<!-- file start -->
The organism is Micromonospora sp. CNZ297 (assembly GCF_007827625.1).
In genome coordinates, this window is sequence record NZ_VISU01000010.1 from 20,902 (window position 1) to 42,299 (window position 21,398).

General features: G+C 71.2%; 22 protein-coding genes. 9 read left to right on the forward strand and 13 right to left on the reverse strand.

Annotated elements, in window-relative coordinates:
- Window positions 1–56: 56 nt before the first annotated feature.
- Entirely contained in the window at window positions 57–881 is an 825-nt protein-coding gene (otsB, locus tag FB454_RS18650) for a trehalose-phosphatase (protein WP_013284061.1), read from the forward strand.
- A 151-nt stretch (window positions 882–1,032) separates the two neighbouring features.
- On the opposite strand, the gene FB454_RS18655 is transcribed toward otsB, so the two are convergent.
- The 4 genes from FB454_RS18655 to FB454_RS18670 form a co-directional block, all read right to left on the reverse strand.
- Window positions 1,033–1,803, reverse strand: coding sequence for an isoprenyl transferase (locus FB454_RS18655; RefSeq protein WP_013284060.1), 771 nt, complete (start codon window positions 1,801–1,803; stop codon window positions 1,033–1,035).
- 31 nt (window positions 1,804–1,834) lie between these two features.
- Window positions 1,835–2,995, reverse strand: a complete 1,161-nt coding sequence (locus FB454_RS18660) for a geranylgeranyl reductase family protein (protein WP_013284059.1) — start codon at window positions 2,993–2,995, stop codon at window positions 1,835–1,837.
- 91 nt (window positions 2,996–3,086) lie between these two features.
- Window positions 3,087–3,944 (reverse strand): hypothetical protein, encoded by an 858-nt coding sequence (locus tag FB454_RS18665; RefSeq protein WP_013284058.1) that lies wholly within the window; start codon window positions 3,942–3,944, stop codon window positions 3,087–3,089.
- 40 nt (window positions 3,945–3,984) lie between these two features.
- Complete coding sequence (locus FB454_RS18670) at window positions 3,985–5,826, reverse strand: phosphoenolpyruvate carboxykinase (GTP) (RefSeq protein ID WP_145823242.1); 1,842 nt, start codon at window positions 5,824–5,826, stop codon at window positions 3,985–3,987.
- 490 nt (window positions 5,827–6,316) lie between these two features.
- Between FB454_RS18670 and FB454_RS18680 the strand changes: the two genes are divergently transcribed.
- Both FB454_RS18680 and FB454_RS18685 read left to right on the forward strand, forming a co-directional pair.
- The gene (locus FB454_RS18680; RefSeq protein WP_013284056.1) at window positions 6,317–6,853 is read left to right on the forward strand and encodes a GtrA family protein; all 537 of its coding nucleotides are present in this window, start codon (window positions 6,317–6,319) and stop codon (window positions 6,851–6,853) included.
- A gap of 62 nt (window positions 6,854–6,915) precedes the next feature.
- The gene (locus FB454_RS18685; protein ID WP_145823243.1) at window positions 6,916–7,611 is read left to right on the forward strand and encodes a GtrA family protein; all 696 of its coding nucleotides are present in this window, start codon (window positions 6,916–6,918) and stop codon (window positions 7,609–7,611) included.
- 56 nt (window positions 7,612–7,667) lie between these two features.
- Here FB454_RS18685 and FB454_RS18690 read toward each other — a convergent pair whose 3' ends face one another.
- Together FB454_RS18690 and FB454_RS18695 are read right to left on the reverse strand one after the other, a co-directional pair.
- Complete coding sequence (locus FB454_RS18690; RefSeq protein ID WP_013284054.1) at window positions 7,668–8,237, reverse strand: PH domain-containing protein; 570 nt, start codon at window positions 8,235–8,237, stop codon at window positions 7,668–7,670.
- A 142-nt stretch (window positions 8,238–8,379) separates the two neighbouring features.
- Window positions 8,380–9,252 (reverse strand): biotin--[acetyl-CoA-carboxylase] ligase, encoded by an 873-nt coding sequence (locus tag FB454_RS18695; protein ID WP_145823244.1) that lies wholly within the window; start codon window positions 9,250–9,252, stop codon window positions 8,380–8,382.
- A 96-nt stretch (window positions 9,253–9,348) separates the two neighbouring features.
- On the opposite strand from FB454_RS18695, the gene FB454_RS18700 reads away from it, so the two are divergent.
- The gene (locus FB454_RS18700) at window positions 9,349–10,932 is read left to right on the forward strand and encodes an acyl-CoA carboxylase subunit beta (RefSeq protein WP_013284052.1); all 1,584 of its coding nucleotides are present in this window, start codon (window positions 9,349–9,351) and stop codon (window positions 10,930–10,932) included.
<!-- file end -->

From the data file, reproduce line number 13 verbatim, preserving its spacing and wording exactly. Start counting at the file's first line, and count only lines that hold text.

- 91 nt (window positions 2,996–3,086) lie between these two features.